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Prestolite vs. Mitsubishi Starters for J Series

JohnnyC

Subscriber
Last Subscription Date
03/18/2020
This thread is just a simple size and weight comparison between the Prestolite ME0 6003 starter which was used on 2 and 4 cylinder J series sets and the Mitsubishi starter under Onan part number 191-1399 which was used on the 4 cylinder J series sets. There is a small Mitsubishi starter under Onan part number 191-1398 which was used on the JB sets and maybe others too.

I got all three starters and wanted to compare the size and weight between the larger Mitsubishi started and the Prestolite ME0 6003. Basically, my pictures below sums it up. The Mitsubishi larger starter is smaller and almost half the weight.

I did a few Googles on the Mitsubishi starter and seen various prices for a new starter and was shocked to see a price as high as $1200 under the Onan name, not Mitsubishi. That is insane.

That is all :wave:

JohnnyC
New Jersey
 

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Leon N.

Registered
I just want to say in my intuitive mechanical knowledge, I think the JB Prestolite starter was over designed. I can speculate several reason why I think this to be the case. Bottom line, Onan wanted assurances that J-Line machines especially the DJ line would reliably start under all conditions. I had no problem getting an auto-electric shop to refurbish mine, although it took two attempts to complete. What a PITA that was.
 

Wayne 440

Registered
Perhaps the Prestolite starter was another part common with Studebaker automobiles, like the water pump for the water cooled J series.
 

brianh

Registered
My DJB has a Prestolite and my DJE has a Mitsubishi. I had to have the the Prestolite on my new-to-me DJB rebuilt last winter and it was almost $300. It was really trashed. They told me there were not many parts left for the Prestolite units at their parts suppliers. The armature in particular was NLA. My suggestion would be, if you have a Prestolite you were thinking about getting rebuilt, bite the bullet and do it now while you still can.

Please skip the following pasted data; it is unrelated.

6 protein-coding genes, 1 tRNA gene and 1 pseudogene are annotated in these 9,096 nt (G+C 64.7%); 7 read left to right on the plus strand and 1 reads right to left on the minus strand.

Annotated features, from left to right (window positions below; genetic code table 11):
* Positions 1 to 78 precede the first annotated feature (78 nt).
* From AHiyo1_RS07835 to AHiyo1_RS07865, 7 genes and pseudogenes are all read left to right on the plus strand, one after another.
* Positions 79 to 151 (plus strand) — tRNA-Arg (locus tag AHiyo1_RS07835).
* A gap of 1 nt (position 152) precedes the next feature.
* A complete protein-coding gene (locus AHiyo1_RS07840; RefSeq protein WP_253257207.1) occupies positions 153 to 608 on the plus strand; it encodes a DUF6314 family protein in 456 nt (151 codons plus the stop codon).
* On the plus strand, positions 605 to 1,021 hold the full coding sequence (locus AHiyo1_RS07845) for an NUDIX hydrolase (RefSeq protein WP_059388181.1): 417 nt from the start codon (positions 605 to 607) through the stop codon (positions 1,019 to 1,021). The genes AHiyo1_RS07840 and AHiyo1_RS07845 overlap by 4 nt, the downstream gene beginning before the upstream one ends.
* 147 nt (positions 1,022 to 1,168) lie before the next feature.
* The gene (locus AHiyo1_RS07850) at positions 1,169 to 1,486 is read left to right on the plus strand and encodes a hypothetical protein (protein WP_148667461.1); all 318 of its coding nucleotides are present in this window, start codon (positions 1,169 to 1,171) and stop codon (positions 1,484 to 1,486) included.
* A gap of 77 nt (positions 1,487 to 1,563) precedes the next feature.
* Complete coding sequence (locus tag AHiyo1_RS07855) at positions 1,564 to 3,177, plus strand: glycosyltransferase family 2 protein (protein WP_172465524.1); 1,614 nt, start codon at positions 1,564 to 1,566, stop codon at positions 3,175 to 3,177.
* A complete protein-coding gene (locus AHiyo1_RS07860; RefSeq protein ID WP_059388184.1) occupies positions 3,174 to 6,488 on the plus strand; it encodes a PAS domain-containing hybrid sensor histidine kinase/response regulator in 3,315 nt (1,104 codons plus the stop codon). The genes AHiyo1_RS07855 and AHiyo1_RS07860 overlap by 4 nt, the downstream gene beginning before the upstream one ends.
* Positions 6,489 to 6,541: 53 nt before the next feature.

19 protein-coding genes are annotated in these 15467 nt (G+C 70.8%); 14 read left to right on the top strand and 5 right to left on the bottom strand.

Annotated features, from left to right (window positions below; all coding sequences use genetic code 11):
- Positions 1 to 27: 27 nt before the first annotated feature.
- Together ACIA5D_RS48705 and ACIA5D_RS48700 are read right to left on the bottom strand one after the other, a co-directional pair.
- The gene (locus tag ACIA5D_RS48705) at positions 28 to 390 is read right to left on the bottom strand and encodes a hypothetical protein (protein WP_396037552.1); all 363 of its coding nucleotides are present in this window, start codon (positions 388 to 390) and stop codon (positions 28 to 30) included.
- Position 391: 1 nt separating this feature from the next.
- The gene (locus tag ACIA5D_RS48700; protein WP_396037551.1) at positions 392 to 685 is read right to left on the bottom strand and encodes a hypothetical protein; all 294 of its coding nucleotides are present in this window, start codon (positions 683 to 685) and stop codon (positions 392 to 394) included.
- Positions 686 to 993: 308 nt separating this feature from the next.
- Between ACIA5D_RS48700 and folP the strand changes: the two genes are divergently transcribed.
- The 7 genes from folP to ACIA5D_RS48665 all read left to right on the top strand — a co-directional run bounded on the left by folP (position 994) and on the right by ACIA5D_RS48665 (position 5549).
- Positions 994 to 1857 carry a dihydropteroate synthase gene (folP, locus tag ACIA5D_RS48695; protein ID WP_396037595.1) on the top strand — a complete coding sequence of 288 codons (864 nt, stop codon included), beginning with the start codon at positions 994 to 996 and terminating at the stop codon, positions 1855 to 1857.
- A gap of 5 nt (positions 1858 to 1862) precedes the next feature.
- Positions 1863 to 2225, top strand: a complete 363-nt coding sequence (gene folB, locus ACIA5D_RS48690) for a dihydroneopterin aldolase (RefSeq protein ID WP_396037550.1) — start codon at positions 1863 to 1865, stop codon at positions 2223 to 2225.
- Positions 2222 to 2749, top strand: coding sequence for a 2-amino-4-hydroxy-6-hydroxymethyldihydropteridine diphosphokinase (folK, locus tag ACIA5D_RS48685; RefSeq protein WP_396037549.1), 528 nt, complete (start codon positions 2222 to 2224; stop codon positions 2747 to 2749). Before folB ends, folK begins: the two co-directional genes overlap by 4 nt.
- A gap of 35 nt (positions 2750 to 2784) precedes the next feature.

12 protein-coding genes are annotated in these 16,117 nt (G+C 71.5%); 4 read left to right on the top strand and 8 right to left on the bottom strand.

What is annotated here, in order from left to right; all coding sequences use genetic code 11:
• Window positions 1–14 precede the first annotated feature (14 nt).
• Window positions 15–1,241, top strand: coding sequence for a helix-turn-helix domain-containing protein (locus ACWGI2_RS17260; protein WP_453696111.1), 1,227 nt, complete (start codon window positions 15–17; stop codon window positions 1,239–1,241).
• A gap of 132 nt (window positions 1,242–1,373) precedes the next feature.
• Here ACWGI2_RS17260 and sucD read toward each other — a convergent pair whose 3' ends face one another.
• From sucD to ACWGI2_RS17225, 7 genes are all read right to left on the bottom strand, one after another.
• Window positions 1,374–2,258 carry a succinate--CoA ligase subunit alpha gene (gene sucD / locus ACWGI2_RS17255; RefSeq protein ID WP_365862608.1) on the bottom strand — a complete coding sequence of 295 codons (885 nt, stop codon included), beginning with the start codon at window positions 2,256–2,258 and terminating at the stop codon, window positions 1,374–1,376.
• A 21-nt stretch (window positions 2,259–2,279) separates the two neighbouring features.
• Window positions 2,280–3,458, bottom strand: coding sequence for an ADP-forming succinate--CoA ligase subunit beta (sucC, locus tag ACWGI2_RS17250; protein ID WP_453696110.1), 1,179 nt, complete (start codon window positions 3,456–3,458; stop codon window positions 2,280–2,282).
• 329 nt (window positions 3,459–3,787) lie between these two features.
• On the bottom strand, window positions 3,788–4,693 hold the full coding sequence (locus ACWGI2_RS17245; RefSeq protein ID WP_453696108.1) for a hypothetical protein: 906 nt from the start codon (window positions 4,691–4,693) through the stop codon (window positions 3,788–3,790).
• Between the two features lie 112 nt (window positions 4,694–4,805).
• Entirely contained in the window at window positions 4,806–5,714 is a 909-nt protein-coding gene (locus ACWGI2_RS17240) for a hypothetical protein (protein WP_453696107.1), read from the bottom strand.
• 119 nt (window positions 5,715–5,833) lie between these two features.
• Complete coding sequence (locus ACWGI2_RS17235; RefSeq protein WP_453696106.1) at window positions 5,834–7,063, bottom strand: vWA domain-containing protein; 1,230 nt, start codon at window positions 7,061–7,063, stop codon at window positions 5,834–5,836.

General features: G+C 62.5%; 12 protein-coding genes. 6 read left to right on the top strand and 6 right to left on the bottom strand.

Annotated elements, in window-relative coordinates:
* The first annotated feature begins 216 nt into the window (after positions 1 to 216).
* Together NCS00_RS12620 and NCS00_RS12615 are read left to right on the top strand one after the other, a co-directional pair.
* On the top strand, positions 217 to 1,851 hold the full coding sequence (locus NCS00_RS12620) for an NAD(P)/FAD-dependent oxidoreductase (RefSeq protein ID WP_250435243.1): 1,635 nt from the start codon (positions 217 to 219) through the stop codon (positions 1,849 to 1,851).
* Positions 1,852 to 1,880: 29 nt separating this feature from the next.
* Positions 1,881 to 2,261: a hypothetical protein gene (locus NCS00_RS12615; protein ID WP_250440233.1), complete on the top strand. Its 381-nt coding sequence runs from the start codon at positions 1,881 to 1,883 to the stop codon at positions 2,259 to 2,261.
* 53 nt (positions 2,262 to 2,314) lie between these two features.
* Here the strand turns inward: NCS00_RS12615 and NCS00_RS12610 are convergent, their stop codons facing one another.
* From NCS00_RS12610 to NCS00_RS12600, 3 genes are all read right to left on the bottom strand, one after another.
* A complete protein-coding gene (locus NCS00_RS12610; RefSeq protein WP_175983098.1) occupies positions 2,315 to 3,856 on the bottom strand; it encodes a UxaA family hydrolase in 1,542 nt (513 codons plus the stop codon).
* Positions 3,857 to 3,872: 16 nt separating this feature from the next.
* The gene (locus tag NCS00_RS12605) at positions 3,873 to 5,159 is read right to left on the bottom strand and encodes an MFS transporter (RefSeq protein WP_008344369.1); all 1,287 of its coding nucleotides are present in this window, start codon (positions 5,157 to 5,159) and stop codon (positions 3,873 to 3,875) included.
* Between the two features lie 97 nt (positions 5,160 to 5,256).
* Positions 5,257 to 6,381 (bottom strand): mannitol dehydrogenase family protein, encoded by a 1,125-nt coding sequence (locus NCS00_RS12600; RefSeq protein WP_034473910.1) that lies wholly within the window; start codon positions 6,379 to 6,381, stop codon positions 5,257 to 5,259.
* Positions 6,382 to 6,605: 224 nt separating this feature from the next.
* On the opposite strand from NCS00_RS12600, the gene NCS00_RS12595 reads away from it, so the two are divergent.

Brian
 

Motormowers

Subscriber
Age
55
Last Subscription Date
07/13/2019
I would have more faith in the Mitsubishi starter. My 1983 Mazda diesel had one and I never changed it in 579,000 miles. My 1984 still has the original one with 186,000. When I was a Thermo-King tech the Onan RDJA diesel used a Prestolite starter that looked just like that. They both were garbage. lol
 

JohnnyC

Subscriber
Last Subscription Date
03/18/2020
I had the pleasure of rebuilding a Presolite from A to Z several years ago. The problems that caused me to either rebuild the starter or buy another and take my chances are shown below with explanations as follows:

First picture shows the linkage between the solenoid and the starter motor. It was binding. Water and crap worked its way into the black rubber boots.

The second picture shows the solenoid piston hanging. It should slide, but was sticking.

Third picture shows the Bendix (old and new). The leading part of the teeth are worn and was not sliding too well. It had to be replaced.

Fourth picture shows the fork (or wishbone since it looks like one) that works the Bendix. The fork's stubs are worn out badly on the top fork. Compare it to the bottom fork.

These were the main factors that caused the starter to sometimes engage the ring gear on the flywheel and at times would not disengage the ring gear on the flywheel.

………… To be continued in my next post since I can only post 4 pictures at a time.